ساخت اعتبارسنجی مقیاس اختلالات فکری و روانی خود گزارشی: آیا مقیاس اختلالات فکری و روانی خودگزارشی لونسون، ساختارهای موجود در چک لیست اصلاح شده اختلالات فکری و روانی هیر را اندازه گیری می کند؟
|کد مقاله||سال انتشار||مقاله انگلیسی||ترجمه فارسی||تعداد کلمات|
|34285||2001||18 صفحه PDF||سفارش دهید||محاسبه نشده|
Publisher : Elsevier - Science Direct (الزویر - ساینس دایرکت)
Journal : Personality and Individual Differences, Volume 31, Issue 7, November 2001, Pages 1021–1038
In an effort to validate Levenson, Kiehl and Fitzpatrick's [Levenson, M. R., Kiehl, K. A., & Fitzpatrick, C. M. (1995). Assessing psychopathic attributes in a noninstitutionalized population. Journal of Personality and Social Psychology, 68, 151–158]. Self-report Psychopathy Scale (SRPS) we compared it to Hare's [Hare, R. D. (1991). The Hare Psychopathy Checklist-Revised. Toronto: Multi-Health Systems] (PCL-R) and examined its relation to criminal activity and a passive avoidance task. Participants were 270 Caucasian and 279 African-American participants in a minimum security state prison. Confirmatory factor analysis provided modest support for the original SRPS factor structure. Although diagnostic concordance of the two instruments ranged from poor to fair, the SRPS and the PCL-R were significantly correlated and both showed similar patterns of correlations to measures of substance abuse and criminal versatility. Both measures were also predictive of performance on a passive avoidance task. While this constellation of findings provides some evidence for the construct validity of the SRPS, it also suggests that the SRPS may not measure the same construct as the PCL-R and further refinement of the instrument appears to be warranted.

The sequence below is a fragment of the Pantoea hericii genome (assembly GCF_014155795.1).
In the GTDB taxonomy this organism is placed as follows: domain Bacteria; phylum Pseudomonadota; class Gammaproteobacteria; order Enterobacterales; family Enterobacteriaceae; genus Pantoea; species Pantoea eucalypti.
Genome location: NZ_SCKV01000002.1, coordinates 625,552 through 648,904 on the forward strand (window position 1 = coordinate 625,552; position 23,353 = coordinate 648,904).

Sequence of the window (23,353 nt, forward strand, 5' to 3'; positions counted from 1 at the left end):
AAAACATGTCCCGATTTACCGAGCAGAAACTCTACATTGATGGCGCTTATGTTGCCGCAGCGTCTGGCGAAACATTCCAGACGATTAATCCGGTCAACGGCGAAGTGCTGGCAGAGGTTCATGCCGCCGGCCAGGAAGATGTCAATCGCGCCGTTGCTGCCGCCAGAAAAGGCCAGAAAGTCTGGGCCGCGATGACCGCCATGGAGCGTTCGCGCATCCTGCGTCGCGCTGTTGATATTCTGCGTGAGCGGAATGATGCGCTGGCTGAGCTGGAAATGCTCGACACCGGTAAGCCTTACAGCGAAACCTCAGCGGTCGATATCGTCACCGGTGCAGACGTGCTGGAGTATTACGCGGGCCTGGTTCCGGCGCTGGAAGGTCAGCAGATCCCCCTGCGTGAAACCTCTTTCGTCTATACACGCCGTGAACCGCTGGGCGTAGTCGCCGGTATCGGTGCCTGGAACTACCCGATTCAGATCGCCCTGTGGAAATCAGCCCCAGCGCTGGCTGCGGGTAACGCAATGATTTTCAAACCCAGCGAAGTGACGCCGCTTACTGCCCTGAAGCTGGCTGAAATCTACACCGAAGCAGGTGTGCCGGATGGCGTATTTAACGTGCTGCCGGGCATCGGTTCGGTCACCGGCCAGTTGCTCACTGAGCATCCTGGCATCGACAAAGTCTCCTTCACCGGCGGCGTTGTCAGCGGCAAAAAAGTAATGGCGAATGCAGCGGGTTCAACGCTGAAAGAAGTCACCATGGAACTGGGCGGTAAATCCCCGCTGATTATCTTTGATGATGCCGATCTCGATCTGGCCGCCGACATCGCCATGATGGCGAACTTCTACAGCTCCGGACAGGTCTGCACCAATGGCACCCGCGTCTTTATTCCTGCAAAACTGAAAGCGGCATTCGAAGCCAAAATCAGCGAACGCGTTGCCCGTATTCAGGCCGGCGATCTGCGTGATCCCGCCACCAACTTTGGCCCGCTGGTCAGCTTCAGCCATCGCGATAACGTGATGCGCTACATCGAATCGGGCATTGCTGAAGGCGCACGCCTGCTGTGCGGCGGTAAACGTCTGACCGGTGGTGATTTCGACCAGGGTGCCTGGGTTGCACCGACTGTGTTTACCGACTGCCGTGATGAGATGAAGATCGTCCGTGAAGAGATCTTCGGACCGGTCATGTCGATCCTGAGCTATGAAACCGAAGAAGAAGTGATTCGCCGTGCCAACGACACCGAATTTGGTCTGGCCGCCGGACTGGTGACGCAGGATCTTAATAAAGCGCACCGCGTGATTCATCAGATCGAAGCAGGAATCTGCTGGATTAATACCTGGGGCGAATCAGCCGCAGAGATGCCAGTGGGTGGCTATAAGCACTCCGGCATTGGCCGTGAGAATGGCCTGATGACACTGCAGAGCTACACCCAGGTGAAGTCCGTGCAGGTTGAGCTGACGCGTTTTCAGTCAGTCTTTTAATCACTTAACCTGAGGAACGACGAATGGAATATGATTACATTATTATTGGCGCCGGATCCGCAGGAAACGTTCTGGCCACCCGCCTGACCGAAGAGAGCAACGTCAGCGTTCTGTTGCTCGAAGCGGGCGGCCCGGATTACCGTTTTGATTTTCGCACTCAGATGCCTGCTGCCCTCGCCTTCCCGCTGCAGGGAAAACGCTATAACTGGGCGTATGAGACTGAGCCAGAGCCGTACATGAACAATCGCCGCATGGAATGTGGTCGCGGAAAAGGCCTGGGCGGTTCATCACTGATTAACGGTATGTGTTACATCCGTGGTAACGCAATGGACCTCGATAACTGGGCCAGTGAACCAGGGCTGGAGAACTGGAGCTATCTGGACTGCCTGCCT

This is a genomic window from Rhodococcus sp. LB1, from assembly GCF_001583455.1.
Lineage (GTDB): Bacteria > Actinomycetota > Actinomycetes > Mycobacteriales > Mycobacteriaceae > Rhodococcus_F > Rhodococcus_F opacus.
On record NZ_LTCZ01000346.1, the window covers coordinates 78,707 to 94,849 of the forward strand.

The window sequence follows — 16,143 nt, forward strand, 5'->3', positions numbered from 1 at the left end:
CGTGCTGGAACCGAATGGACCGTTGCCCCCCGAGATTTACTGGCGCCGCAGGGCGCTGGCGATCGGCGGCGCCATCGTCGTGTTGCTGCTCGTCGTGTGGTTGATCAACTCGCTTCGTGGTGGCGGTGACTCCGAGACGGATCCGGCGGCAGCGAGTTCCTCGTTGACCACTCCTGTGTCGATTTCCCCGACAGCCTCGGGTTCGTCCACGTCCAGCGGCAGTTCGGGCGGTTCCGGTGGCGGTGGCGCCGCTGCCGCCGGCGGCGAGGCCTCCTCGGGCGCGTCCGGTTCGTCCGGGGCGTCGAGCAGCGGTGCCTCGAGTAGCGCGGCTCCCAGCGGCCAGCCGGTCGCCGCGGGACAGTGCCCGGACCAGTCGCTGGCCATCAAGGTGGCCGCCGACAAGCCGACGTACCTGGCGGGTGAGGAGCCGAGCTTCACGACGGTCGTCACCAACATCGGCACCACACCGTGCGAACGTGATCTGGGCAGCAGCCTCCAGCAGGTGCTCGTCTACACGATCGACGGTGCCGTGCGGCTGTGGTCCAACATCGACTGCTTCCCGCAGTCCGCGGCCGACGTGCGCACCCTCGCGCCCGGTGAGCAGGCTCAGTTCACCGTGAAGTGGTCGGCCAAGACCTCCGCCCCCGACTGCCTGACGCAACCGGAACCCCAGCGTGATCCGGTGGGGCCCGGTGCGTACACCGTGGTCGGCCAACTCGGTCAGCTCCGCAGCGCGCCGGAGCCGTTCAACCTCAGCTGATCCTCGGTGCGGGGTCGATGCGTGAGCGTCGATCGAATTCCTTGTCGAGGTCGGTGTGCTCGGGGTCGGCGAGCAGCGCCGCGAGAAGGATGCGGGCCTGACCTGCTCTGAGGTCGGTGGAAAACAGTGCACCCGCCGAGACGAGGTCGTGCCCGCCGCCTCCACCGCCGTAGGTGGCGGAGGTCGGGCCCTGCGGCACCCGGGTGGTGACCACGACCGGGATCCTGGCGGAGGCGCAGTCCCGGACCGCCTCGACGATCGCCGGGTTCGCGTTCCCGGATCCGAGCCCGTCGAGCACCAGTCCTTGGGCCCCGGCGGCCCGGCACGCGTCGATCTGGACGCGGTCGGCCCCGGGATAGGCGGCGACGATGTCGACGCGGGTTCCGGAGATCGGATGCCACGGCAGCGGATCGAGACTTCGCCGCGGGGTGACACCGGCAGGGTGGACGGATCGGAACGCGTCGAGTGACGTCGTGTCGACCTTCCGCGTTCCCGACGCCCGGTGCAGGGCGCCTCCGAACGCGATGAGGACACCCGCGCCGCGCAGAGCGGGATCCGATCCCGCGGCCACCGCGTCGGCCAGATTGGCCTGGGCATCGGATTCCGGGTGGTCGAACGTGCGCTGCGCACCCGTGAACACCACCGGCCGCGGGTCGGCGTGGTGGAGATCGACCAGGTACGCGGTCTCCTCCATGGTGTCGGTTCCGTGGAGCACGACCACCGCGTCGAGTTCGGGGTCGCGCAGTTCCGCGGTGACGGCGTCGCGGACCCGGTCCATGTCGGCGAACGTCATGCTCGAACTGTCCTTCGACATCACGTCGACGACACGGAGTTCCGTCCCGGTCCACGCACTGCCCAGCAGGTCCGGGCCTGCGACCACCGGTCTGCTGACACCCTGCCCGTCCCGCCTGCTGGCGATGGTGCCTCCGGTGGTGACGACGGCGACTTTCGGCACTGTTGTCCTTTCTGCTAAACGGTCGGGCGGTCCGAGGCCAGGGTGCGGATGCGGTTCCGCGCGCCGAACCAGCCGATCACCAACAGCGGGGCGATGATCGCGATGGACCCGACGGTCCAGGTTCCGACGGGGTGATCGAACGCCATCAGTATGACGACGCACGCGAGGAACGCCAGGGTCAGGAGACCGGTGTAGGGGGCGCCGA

Psychopathy refers to a disorder that begins early in life and is characterized by a variety of antisocial behaviors and exploitative interpersonal relationships. Prototypical psychopathic traits include callous and manipulative use of others, shallow and short-lived affect, irresponsible/impulsive behavior, egocentricity, and pathological lying (Cleckley, 1976). Although this description includes both personality and behavioral characteristics, recent attempts to operationalize the psychopathy construct — such as the DSM-IV (APA, 1994) Antisocial Personality Disorder (APD) diagnosis — have focused on criminal behaviors as criteria for diagnostic purposes (Hare, 1985a, Hare, 1996, Lilienfeld, 1994 and Millon, 1981). Researchers dissatisfied with the APD criteria believe that personality features integral to the psychopathy construct are currently underrepresented by DSM diagnostic criteria (Hare, 1985b). Hare (1996), for example, cites work demonstrating that the APD diagnosis identifies a more heterogeneous group than do assessments based on inferred prototypical psychopathic traits. Trait-based assessments of psychopathy have been derived almost entirely from the work of Cleckley (1976). Using his wealth of clinical experience as a guide, Cleckley was able to extract commonalties from numerous exemplar case studies to define general features which he felt represented the core of the psychopathy construct. Often referred to as the Cleckley criteria, these 16 features included such behaviors as failure to learn from experience and persistent lying as well as personality components such as callousness and egocentricity. Such traits, Cleckley argued, were prototypically psychopathic and might serve as markers for identifying those with the disorder. Although Cleckley's efforts were entirely descriptive and he never presented a formal diagnostic system, he laid the groundwork for future efforts to define psychopathy as a construct capable of reliable identification. Hare, 1980 and Hare, 1991 took up where Cleckley left off. Concerned that progress in the field was being hampered by the lack of a sound psychometric instrument for the reliable and valid assessment of psychopathy, Hare sought to transform the Cleckley criteria into a reliable diagnostic instrument. The result was the initial Psychopathy Checklist (PCL) and its revision, the Psychopathy Checklist-Revised (PCL-R). Both versions of the checklist were multi-item scales rated on the basis of personal interviews and corroborating information. Items were constructed based on the initial Cleckley criteria, although some were modified so as to be more clearly assessed. Since its publication, the PCL-R (Hare, 1991) has been a widely used measure and has been shown to have excellent psychometric properties in a variety of incarcerated populations (Hare, 1996). Moreover, the development of the PCL-R as a standardized diagnostic tool has provided the foundation for a deluge of much-needed experimental work investigating the nature of the psychopathy construct. Many intriguing findings about PCL-R defined psychopaths have emerged in the last decade. Among these are studies demonstrating that psychopaths display poor passive avoidance learning (Newman & Kosson, 1986, Newman et al., 1990 and Thornquist & Zuckerman, 1995), less differentiated emotional responses to affective stimuli (Patrick, 1994), smaller skin conductance responses to fearful or distressing stimuli (Blair et al., 1997, Hare, 1978 and Ogloff & Wong, 1990), and difficulties processing or producing emotional language (Day & Wong, 1996 and Hare et al., 1988). Such findings have increased understanding of psychopathic behavior and helped to generate hypotheses about the etiology of psychopathy (for a review, see Hare, 1996). Although this work has been important to advancing the field of psychopathy, it does have a major limitation. Almost without exception, all of these findings have been obtained using participants from penal institutions. Many people feel that psychopathy necessarily implies criminal activity, but Cleckley (1976) clearly believed it did not. The different case studies Cleckley presented were representative of a surprisingly large cross-section of the population. These individuals were from every social class, both genders, and different ethnic backgrounds. The doctors, lawyers, and dilettantes described by Cleckley were a far cry from the criminals more commonly discussed in the literature of today. Essentially, Cleckley made the case that psychopathy could, and did, exist in the population as a whole and did not necessarily involve criminal activity. If this is the case, why is it that most work with psychopaths has been done in a prison setting? There appear to be at least two reasons. First, when one is attempting to diagnose individuals well known for their deceitfulness, it is unwise to base diagnoses only on self-report interview information. Prisons maintain institutional files which can serve to corroborate or refute an inmate's interview information. Second, psychopathy is relatively infrequent in the population as a whole (Hare, 1991). An efficient way to obtain a large number of participants for study is to sample from institutions where poorly socialized behavior is the norm — prisons. Despite these valid reasons for conducting research in a correctional setting, such a sampling strategy restricts the focus of psychopathy research to a relatively narrow group of criminal psychopaths. Any findings based on prison samples must be regarded as tentative because they may be true of only the subset of institutionalized psychopaths (Widom, 1977). In order to fully understand the construct of psychopathy as conceptualized by Cleckley (1976), we must also look at noninstitutionalized individuals. To do this successfully will require an instrument which measures the Cleckley/Hare psychopathy construct and which can be efficiently administered to a large community sample to identify enough psychopaths to conduct meaningful experimental studies. To date, efforts to produce such instruments have been unable to address both of these concerns. Hart, Cox and Hare (1995) derived a measure from the PCL-R for use with community samples, the Psychopathy Checklist- Screening Version (PCL-SV). The PCL-SV is, however, still interview based and, thus, expensive to administer to large groups of participants. To overcome this problem, researchers have used pen and paper assessments such as the psychopathic deviate (Pd) scale of the Minnesota Multiphasic Personality Inventory (MMPI) and the socialization scale (So) of the California Psychological Inventory (CPI; Gough, 1969). Unfortunately, these scales appear to be better measures of antisocial behavior than psychopathic personality and, thus, capture only part of the psychopathy construct (Hare, 1991 and Hare, 1996). A more sophisticated self-report instrument, the Psychopathy Personality Inventory (PPI; Lilienfeld & Andrews, 1996), has been developed but there is still limited data examining how this measure relates to the psychopathy construct as defined by the PCL-R (Poythress, Edens & Lilienfeld, 1998).1 Thus researchers are still in need of a valid measure of psychopathy which is also easy, quick, and inexpensive to administer. Levenson et al. (1995) attempted to develop such a scale. The self-report psychopathy scale (SRPS) is a pen and paper measure of psychopathy based on the PCL-R criteria and designed for use in college samples. The SRPS consists of 26 items divided into two separate scales — primary and secondary psychopathy. These scales correspond roughly to the two factors of the PCL-R. The primary psychopathy scale was designed to “assess a selfish, uncaring, and manipulative posture towards others” (p.152) while the secondary psychopathy scale was created to “assess impulsivity and a self defeating life style” (p. 152; Levenson et al.). Instead of emphasizing criminal activity, the SRPS was designed to elicit information about behaviors more typical of community life. For example, the individual's integrity is assessed by items such as “even if I were trying hard to sell a product I would not lie about it” (p. 153; Levenson et al.). Levenson et al. (1995) sought to validate the measure in two ways. First, they examined the instrument's correlations with various self-report scales measuring constructs such as harm avoidance, boredom susceptibility, and thrill/adventure seeking to determine if they were of the direction and magnitude that would be expected for a measure of the psychopathy construct. Second, they tried to determine if high scores on the SRPS were predictive of various antisocial behaviors within a college environment such as cheating on exams, plagiarism, and drunk and disorderly behavior (i.e. academic disciplinary problems). Levenson et al. (1995) found that SRPS scores were correlated as expected with other measures of personality. SRPS scores were also found to be a significant predictor of academic disciplinary problems. Lynam, Whiteside and Jones (1999) recently conducted a cross validation study in which they replicated the SRPS' factor structure and relation to antisocial acts. They also demonstrated that SRPS scores were capable of predicting poor passive avoidance in a college sample (Lynam et al., 1999). Although these data provide preliminary evidence concerning the validity of the SRPS as a measure of psychopathy, there is still an important piece of evidence which needs to be collected before we can conclude that this is the case. First, neither Levenson et al. (1995) nor Lynam et al. (1999) made use of the PCL-R in their validation studies. It, therefore, remains to be seen if the SRPS measures a comparable construct to that tapped by the present “gold standard” of psychopathy assessment. Thus, the next step in the validation of the SRPS as a measure for psychopathy would seem to require comparing the SRPS with the PCL-R. Despite the fact that the SRPS was intended for noninstitutionalized populations, we believe this can be best accomplished in a prison sample. There are two reasons for this. First, almost all work validating the PCL-R has been done in a prison setting. Second, if the SRPS assesses the kind of impulsive, selfish, and callous presentation which we would expect from anyone meeting the Cleckley criteria (institutionalized or not), it should be a valid indicator of psychopathy even in a prison population. In an attempt to cross-validate the SRPS in a prison population and determine if the SRPS measures the same construct as the PCL-R, we gathered data from a minimum security prison in Wisconsin in four different validation domains. In particular, we investigated (1) the SRPS's factor structure and internal consistency, (2) the association of the SRPS with the PCL-R, (3) the similarity of the SRPS's and PCL-R's relationships to criminal activity and substance abuse, and (4) the relation between SRPS scores and performance on a laboratory measure of passive avoidance. If the SRPS can be shown to have the expected relations to important elements of psychopathy's nomological net (i.e. PCL-R scores, substance abuse, passive avoidance deficits, etc.), then we will have taken some important steps towards validating an easily administered, pen and paper measure of psychopathy.